Although not Cantonese, Bep is a traditional Vietnamese kitchen restaurant which is well worth a stop of a lunchtime or evening to enjoy their heart-warming cuisine. This restaurant offers Pho which is a large noodle soup containing meats or fish of your choice with a side dish of seasonal greens, chilli’s and limes so you can personalise your Pho to your own taste. Starters and side dishes are well worth a try as you can enjoy soft shell crab, grilled beef and satay chicken. Starters start from HK$30 (£3) and Pho from HK$60 (£6).
Din Tai Fung
This restaurant is famed for is Shanghainese dumplings (Xiao Long Bao) with four locations across Hong Kong (two in Tsim Sha Tsui, one in Causeway Bay and one in Shatin). Xiao Long Bao is a traditional Chinese soup dumpling which can cater to any taste; meat, seafood and vegetarian. These delicate parcels are filled with broth and your chosen stuffing. Be careful when transferring the dumpling from the steamer to the Chinese soup spoon, you don’t want to waste any of the delicious broth!
Top 3 Etiquette Tips
One of the most contentious points in Hong Kong is personal hygiene. The locals are very careful over the prevention of colds and flu, where the population is so dense sickness can spread like wildfire. Do not be insulted if when in a crowd if you cough or sneeze the crowd parts around you, there is a fear of contamination and is not to be taken personally. Ensure that you always carry a pack of tissues and sanitiser wipes with you whilst travelling in the city so you can easily catch a cough or sneeze then wipe down your hands afterwards. Locals will only wear a face mask when they themselves are ill as a way to ensure that they do not spread their germs, however, visitors do not have to do this.
Whilst it is common at home to wait for a server to approach you to take your order, you will find in Hong Kong that you will be waiting a long time. Servers will only approach a table when you raise your hand and hold your palm flat. This is the general signal for servers that you require a service from ordering to asking for the bill. Whilst this will feel quite rude at first you will soon see that it is used by every table in most restaurants.
In almost every restaurant you will be served herbal tea and you will find that your cup is continuously filled throughout your meal. Although at home it is deemed wasteful and rude to not drink every last drop of tea if you do this in Hong Kong you will find that your cup will be constantly refilled. If you have enjoyed enough tea simply leave the cup full and this will be taken as the signal for the server that you do not require any more. Also if you have a teapot and require more water or tea simply place the lid upside down on the teapot as it signals you require more.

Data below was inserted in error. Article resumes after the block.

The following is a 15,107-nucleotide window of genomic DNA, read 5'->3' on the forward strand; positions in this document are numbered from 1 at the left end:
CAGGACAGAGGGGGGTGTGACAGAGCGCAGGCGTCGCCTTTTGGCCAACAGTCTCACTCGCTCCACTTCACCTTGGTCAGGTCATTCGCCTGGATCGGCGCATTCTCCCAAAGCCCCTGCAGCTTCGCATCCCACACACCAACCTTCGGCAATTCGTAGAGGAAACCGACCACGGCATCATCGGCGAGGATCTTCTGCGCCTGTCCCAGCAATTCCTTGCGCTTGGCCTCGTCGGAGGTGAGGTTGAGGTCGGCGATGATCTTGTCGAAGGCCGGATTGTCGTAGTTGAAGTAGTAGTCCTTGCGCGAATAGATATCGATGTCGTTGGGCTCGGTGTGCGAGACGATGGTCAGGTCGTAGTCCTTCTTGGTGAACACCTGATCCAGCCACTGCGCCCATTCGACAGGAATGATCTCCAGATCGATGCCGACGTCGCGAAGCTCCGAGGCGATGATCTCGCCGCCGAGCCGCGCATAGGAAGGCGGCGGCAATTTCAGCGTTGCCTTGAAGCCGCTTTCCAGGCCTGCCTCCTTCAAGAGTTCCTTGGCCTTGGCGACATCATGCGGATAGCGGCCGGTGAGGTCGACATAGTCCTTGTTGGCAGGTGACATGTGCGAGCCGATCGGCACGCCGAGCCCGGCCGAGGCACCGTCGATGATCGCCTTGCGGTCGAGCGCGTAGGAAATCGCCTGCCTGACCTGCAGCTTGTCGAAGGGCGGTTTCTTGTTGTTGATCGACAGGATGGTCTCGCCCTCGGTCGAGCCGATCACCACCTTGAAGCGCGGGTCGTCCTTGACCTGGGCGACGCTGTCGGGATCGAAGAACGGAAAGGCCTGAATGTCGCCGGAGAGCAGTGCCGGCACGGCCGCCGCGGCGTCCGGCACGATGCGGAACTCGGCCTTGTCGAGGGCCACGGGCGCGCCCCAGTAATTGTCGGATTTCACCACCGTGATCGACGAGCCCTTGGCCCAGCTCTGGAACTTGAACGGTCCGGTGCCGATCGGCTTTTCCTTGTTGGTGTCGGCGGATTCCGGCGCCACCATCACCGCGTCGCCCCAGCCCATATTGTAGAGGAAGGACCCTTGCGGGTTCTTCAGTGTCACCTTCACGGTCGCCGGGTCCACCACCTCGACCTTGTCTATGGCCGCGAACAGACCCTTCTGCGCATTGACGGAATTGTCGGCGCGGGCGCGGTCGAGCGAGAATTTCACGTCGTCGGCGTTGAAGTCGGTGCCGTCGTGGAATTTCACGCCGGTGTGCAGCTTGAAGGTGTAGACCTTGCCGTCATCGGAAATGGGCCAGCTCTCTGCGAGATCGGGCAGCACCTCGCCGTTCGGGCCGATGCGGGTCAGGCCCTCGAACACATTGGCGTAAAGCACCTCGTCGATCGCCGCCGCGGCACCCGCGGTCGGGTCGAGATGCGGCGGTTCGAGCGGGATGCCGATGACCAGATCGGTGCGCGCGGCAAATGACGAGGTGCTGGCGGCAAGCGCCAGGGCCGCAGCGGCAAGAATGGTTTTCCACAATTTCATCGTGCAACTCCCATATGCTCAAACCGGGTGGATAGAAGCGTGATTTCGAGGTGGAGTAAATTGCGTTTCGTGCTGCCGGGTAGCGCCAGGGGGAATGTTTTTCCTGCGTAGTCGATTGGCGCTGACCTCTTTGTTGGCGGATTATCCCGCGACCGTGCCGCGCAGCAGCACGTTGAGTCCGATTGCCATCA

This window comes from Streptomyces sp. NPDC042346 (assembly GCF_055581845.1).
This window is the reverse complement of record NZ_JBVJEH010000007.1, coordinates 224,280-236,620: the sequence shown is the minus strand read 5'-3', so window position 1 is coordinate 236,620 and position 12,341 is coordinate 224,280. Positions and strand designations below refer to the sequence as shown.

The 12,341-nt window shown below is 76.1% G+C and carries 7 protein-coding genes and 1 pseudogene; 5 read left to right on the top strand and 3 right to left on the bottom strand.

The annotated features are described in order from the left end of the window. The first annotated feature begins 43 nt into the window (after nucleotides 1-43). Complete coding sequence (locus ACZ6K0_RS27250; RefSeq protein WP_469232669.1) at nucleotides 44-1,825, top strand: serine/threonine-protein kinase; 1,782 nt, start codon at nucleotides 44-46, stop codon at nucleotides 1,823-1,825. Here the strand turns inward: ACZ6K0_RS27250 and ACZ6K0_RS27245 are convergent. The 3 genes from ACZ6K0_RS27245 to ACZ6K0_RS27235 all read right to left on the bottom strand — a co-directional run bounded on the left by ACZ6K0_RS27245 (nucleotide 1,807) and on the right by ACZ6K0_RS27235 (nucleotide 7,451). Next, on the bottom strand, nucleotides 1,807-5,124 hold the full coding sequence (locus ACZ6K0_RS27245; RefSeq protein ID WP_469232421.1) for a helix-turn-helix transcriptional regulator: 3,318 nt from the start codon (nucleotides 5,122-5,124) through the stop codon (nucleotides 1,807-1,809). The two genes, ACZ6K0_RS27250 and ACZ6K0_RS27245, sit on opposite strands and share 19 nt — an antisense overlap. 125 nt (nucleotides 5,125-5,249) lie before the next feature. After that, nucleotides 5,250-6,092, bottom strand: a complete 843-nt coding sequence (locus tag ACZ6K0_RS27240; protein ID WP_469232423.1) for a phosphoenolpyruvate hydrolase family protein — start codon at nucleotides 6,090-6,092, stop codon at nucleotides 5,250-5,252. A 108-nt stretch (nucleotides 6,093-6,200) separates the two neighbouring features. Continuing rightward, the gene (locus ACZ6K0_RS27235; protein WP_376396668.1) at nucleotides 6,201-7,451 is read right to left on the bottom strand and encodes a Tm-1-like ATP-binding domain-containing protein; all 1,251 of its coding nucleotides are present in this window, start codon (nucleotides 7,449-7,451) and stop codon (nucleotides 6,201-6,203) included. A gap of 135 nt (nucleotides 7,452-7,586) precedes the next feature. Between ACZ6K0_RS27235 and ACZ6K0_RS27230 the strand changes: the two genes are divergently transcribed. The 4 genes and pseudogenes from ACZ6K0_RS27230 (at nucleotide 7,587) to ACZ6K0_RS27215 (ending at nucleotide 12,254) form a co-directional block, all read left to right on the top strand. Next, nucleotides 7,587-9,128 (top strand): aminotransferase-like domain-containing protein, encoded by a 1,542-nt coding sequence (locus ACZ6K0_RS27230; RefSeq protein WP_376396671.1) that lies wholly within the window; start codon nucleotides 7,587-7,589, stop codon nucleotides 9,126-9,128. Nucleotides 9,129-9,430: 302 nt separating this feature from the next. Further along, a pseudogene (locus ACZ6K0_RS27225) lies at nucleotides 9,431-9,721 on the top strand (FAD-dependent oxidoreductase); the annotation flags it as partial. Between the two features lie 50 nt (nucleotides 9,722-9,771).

Top 3 Souvenirs
If you are looking for a small gift to bring back from Hong Kong that will be easy to store in your baggage then a silk hand-painted fan is definitely top of most travellers list. Most markets and shops across Hong Kong stocks a wider variety of colours, designs and sizes. It is worth noting that quality is better within shops away from large markets such as the ladies market however the price does go up slightly. If you are looking to bulk buy do not be afraid to haggle as this can significantly reduce the price.
Hong Kong to this day remains one of the centres for international jade trade across the world. You cannot turn a corner in central Hong Kong without walking past a shop selling jade jewellery. Believed by Chinese wearers to be a guardian for its owner, jade jewellery is one of the most popular stones sold throughout China for its superstitious and protecting qualities.
Hong Kong is a shopper’s paradise as there is no tax payable on all items purchased (excluding alcohol and tobacco) within Hong Kong. Almost every store from local brands to the larger global designers have large sale signs in their windows that never seem to come down. For visitors and Chinese residents alike shopping in Hong Kong is a must, it is worth avoiding the larger shopping centres and malls at weekends and evenings as it can get exceedingly busy and the Hong Kong queuing system can leave a lot to be desired. But for those looking to purchase designer items or electrical goods, it is well worth checking out the prices in Hong Kong as you’ll probably be able to bag yourself a bargain compared to UK prices.